Thai food is known around the world for its distinct flavours, fragrances and spice levels that often leaves dishes from other countries quaking in their boots. But while the dishes are great in their own right, sometimes its the condiments we add to a dish that can make it that extra bit special. Whether it’s to alter a flavour profile or simply enhance it, Thai condiments play a huge part in Thai cuisine, and here’s a guide to the condiments you need to embrace on your travels.
Prik Nam Pla/Nam Pla
Prik nam pla is a salty fish sauce with chilli that’s found on dinner tables up and down the length of the country, whilst nam pla is a variation without the sliced chillies inside. Despite a rather simple make-up of fermented fish, salt and water, it has a strong salty taste, with just a small drizzle of this sauce enough to liven up an otherwise rather boring plate of fried rice. Nam pla is versatile, and is served with most Thai dishes – as well as being a popular condiment all over the region of Southeast Asia.
See Ew Khao/See Ew Dam (Soy Sauce)
See ew is the name for soy sauce in Thailand, with dam – the word for black – referring to the darker version and khao – the word for white – referring to lighter soy sauce. Sweeter than other soy sauces you may be used to, while retaining its salty taste, it’s essential in joints that serve rice and meat dishes, such as khao man gai and khao moo deng. Its distinctive flavour endures in the mouth, making any meal a memorable one.
Nam Prik Pao
A paste of chillies, onion, garlic, palm sugar and oil, nam prik pao is a paste that’s especially popular with noodle soups in Thailand, particularly the much-loved tom yung kung soup. The presence of the palm sugar and the chillies creates a flavour that’s slightly sweet yet also slightly spicy, that makes for a great dipping sauce, a tasty addition to any dish, or even a savoury jam substitute on bread or in sandwiches. Extremely versatile and well-loved all over the country, it won’t be long after returning home that you’re researching recipes in order to add it to your grilled cheese…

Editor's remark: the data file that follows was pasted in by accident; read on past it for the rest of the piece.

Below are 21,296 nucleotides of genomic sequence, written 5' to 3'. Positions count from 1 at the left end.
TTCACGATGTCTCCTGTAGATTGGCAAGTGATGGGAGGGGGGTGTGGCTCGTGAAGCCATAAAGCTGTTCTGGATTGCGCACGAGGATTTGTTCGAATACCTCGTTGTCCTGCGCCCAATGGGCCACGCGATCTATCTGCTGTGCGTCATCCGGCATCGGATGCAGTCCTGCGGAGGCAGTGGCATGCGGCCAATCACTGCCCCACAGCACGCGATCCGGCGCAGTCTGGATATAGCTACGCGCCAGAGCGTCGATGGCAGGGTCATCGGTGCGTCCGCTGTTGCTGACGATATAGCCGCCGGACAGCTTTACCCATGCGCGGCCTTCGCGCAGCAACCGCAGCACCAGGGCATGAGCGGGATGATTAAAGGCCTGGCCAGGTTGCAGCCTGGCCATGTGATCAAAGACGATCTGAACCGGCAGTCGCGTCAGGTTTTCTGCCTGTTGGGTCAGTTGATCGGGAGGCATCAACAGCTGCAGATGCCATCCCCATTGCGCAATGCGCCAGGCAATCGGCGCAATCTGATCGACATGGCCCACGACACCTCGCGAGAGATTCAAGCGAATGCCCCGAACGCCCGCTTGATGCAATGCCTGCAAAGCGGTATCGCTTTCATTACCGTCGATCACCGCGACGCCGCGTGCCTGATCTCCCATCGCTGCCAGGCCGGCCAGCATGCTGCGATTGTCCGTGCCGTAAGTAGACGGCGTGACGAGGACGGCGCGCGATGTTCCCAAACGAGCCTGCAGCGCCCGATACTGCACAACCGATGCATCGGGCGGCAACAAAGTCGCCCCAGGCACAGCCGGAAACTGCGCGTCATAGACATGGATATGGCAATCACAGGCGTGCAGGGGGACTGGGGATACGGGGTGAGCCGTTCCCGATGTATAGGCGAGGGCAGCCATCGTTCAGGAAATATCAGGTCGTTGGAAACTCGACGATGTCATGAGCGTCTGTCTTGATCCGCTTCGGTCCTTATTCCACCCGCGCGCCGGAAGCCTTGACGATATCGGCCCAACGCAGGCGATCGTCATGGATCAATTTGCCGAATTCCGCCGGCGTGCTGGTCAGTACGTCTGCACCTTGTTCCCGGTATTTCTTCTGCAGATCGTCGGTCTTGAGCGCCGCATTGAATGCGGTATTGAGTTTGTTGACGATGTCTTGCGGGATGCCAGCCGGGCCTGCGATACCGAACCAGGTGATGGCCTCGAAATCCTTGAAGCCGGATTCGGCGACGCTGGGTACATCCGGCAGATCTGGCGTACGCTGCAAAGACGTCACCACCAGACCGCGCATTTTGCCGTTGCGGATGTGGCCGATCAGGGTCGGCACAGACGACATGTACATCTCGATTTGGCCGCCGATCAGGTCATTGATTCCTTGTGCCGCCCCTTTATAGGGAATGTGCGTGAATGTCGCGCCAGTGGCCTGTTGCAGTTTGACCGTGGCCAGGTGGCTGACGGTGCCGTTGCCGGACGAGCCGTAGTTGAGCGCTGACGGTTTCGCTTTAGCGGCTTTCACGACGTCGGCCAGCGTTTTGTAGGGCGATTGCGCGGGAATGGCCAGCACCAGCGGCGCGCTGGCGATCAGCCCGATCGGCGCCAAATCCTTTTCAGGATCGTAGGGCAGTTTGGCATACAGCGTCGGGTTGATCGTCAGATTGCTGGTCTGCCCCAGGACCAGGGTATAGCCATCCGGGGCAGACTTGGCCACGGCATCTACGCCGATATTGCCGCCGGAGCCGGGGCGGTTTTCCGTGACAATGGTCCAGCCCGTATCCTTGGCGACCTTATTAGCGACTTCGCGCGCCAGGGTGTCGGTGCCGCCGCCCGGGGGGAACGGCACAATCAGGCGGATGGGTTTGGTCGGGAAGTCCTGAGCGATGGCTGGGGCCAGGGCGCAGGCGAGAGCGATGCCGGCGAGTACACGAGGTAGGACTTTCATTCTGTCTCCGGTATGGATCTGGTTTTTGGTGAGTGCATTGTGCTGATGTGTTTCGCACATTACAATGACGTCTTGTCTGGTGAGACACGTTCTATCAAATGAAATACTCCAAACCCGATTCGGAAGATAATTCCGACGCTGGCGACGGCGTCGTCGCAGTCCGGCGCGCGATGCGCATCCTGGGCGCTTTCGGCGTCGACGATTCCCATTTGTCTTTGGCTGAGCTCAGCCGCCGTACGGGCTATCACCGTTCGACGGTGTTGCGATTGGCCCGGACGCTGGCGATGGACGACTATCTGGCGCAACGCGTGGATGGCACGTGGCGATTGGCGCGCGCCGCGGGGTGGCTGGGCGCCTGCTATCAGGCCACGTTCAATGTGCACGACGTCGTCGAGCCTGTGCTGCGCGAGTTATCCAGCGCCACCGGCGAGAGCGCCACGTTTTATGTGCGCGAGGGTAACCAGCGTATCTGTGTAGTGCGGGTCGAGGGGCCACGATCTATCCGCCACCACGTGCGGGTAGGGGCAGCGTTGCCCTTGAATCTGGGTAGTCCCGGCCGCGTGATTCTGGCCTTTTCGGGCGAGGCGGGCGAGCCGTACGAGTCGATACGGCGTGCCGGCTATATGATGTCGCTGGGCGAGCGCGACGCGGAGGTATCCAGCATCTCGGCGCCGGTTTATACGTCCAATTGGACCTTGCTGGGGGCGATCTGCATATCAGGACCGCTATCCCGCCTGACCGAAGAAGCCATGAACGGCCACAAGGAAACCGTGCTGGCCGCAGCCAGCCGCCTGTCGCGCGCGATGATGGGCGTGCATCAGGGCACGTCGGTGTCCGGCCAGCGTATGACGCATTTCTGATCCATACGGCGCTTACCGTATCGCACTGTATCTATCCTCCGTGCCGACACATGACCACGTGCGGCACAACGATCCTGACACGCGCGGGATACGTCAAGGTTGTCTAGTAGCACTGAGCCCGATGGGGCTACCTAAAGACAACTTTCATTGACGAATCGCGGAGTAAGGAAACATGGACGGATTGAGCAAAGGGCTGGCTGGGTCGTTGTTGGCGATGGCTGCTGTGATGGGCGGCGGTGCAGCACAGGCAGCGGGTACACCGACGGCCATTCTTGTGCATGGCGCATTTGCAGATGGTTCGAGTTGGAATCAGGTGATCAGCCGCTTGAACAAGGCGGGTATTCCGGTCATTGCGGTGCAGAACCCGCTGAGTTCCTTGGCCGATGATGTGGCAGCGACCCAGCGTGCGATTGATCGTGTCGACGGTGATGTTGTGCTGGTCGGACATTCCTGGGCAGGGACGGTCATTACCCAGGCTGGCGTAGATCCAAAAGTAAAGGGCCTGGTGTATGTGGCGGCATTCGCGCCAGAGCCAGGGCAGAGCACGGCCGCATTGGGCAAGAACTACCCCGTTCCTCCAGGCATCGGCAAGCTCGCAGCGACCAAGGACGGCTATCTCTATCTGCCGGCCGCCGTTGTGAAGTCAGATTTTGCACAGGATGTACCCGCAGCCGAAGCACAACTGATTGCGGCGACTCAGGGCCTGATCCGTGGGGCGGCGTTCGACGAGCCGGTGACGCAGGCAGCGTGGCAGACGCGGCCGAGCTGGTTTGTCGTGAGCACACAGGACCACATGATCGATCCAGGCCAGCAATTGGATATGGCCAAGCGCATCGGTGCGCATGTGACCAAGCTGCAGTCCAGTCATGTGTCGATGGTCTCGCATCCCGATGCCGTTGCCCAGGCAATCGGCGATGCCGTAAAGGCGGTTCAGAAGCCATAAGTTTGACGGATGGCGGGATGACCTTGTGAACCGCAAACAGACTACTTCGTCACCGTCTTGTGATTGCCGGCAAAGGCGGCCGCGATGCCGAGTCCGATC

Nam Jim Gai
Thailand’s most delicious dipping sauce, nam jim gai is a sweet and sour chilli sauce consisting of red chilli, garlic, vinegar and sugar that’s popularly served alongside chicken. Similar to sweet chilli sauce you may be used to, it’s perfect when eaten alongside Thailand’s delicious fried chicken, and when drizzled over khao mok gai, a tasty Thai version of biryani. Whether it’s served in a store-bought bottle or homemade in a jam jar, its sweet flavour is a treat for the tastebuds, and is the perfect accompaniment to chicken dishes in Thailand.
Nam ajat is a pickled cucumber relish consisting of vinegar, cucumber, onion, chilli, sugar and salt that goes from sweet to sour as it stays in your mouth. Commonly found drizzled over Thai fish cakes or as a tasty dip for chicken or pork satays, it’s a thin sauce with cucumber and onion chunks that often helps to balance out the sweetness of dishes such as satay thanks to its softly lingering sour notes.
Prik Pung/Chilli Flakes
This is a Thai condiment that you should already be familiar with. Much like it will in pizza parlours and restaurants back home, dried chilli flakes can be found on tables all over Thailand. Dry chillies are ground in a pestle and mortar, before being served alongside your favourite dishes. Some Thai dishes such as pad Thai aren’t naturally spicy, and versions you try here might be milder than those you’ve tried out of Thailand, and so chilli flakes can help bring dishes to the spice levels you’re used to.
While many Thai dishes already contain a large amount of sweetness, the presence of cane sugar in a Thai condiment tray is a familiar sight to every Thai. While Westerners might consider sugar to be purely a sweetening agent, for Thais it’s a way to enhance other flavours in a dish – something they learn to do from a young age. A popular addition to a pad Thai or to a noodle soup, it helps to balance out the spicy or sour flavours in a dish.
Known in Thai as tua pon, peanuts ground in a pestle and mortar are often on hand to add yet another element of flavour and texture to Thai dishes. Commonly found served alongside Thai salads such as som tam or on a classic pad Thai, they’re also a treat on sweet dishes such as fresh coconut ice cream.
From roadside joints to fancy Thai restaurant, it’s extremely common to be presented with a large plate full of leafy green or crunchy vegetables to accompany your meal. Ranging from cucumbers to help douse the heat of the chilli, to leafy Thai holy basil to intensify the flavour, there’s often a tonne of different locally grown greens available to experiment with that are served complimentarily alongside your meal.